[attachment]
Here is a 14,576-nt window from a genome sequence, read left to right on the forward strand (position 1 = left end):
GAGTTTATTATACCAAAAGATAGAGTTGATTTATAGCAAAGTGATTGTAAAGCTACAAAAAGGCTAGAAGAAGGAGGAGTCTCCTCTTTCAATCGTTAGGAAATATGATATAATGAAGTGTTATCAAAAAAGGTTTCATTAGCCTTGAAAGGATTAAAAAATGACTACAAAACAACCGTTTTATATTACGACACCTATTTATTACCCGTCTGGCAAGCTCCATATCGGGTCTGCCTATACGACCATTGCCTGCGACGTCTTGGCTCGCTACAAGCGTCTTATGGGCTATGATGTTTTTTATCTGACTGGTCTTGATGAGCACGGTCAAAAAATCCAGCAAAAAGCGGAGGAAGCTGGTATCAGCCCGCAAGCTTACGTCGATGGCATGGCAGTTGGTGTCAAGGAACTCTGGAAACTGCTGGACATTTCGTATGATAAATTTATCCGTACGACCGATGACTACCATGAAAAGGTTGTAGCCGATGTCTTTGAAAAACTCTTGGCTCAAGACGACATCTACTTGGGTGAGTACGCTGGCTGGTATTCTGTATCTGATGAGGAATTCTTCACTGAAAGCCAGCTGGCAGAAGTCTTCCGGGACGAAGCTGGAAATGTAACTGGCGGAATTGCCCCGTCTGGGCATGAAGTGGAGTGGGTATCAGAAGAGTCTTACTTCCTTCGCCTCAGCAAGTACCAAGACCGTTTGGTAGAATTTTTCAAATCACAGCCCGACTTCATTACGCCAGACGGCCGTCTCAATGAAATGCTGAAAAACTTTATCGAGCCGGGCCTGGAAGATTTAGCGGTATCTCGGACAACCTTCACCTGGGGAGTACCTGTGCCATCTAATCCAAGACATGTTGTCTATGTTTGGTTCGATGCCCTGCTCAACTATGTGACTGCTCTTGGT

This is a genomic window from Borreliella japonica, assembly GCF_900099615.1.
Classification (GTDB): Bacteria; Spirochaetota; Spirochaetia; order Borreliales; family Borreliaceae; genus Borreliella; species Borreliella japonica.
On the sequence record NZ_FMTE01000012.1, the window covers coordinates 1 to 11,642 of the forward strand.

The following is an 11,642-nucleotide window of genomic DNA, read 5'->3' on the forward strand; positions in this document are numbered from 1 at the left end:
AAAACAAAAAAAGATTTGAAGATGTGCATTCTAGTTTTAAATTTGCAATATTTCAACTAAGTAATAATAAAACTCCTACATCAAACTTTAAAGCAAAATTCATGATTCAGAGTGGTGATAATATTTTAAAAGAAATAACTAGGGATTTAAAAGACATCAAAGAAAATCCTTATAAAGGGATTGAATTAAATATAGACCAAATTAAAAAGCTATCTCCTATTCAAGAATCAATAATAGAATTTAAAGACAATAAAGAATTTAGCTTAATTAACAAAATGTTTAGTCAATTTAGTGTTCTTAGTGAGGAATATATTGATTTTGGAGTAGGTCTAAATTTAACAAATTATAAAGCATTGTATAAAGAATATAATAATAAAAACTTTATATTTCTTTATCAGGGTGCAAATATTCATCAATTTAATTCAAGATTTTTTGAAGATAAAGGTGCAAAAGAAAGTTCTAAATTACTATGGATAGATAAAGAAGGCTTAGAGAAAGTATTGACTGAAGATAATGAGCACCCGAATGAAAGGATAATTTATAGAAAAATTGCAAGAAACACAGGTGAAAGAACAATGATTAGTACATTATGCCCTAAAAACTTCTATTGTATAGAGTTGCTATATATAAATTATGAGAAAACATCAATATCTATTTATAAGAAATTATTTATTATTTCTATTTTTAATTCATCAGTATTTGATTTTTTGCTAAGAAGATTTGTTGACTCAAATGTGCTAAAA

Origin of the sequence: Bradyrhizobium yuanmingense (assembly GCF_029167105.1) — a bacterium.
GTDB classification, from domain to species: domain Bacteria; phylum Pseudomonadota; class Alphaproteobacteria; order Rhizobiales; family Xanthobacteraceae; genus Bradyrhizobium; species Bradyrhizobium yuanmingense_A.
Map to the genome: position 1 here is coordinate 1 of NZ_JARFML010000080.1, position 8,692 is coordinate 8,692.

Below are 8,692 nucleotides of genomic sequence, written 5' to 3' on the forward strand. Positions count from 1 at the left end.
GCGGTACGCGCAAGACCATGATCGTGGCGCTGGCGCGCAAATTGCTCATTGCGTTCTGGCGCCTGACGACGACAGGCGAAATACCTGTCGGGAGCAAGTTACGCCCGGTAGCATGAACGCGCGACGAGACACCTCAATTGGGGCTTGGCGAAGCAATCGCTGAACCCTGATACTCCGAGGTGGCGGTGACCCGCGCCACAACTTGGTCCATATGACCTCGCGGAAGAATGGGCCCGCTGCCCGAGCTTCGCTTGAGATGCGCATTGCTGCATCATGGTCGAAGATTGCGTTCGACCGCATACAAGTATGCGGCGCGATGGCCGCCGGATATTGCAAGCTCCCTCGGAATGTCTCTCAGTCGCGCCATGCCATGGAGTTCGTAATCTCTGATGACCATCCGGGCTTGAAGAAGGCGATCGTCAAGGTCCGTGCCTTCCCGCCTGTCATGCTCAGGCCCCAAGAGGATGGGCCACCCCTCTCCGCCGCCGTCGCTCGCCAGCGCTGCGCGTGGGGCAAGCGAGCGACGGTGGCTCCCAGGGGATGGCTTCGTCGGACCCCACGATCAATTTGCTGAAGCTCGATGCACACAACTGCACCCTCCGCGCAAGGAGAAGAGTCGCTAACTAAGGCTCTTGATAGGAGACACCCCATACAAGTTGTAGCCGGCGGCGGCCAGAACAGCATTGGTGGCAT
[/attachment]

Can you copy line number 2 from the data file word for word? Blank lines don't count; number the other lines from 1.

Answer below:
GAGTTTATTATACCAAAAGATAGAGTTGATTTATAGCAAAGTGATTGTAAAGCTACAAAAAGGCTAGAAGAAGGAGGAGTCTCCTCTTTCAATCGTTAGGAAATATGATATAATGAAGTGTTATCAAAAAAGGTTTCATTAGCCTTGAAAGGATTAAAAAATGACTACAAAACAACCGTTTTATATTACGACACCTATTTATTACCCGTCTGGCAAGCTCCATATCGGGTCTGCCTATACGACCATTGCCTGCGACGTCTTGGCTCGCTACAAGCGTCTTATGGGCTATGATGTTTTTTATCTGACTGGTCTTGATGAGCACGGTCAAAAAATCCAGCAAAAAGCGGAGGAAGCTGGTATCAGCCCGCAAGCTTACGTCGATGGCATGGCAGTTGGTGTCAAGGAACTCTGGAAACTGCTGGACATTTCGTATGATAAATTTATCCGTACGACCGATGACTACCATGAAAAGGTTGTAGCCGATGTCTTTGAAAAACTCTTGGCTCAAGACGACATCTACTTGGGTGAGTACGCTGGCTGGTATTCTGTATCTGATGAGGAATTCTTCACTGAAAGCCAGCTGGCAGAAGTCTTCCGGGACGAAGCTGGAAATGTAACTGGCGGAATTGCCCCGTCTGGGCATGAAGTGGAGTGGGTATCAGAAGAGTCTTACTTCCTTCGCCTCAGCAAGTACCAAGACCGTTTGGTAGAATTTTTCAAATCACAGCCCGACTTCATTACGCCAGACGGCCGTCTCAATGAAATGCTGAAAAACTTTATCGAGCCGGGCCTGGAAGATTTAGCGGTATCTCGGACAACCTTCACCTGGGGAGTACCTGTGCCATCTAATCCAAGACATGTTGTCTATGTTTGGTTCGATGCCCTGCTCAACTATGTGACTGCTCTTGGT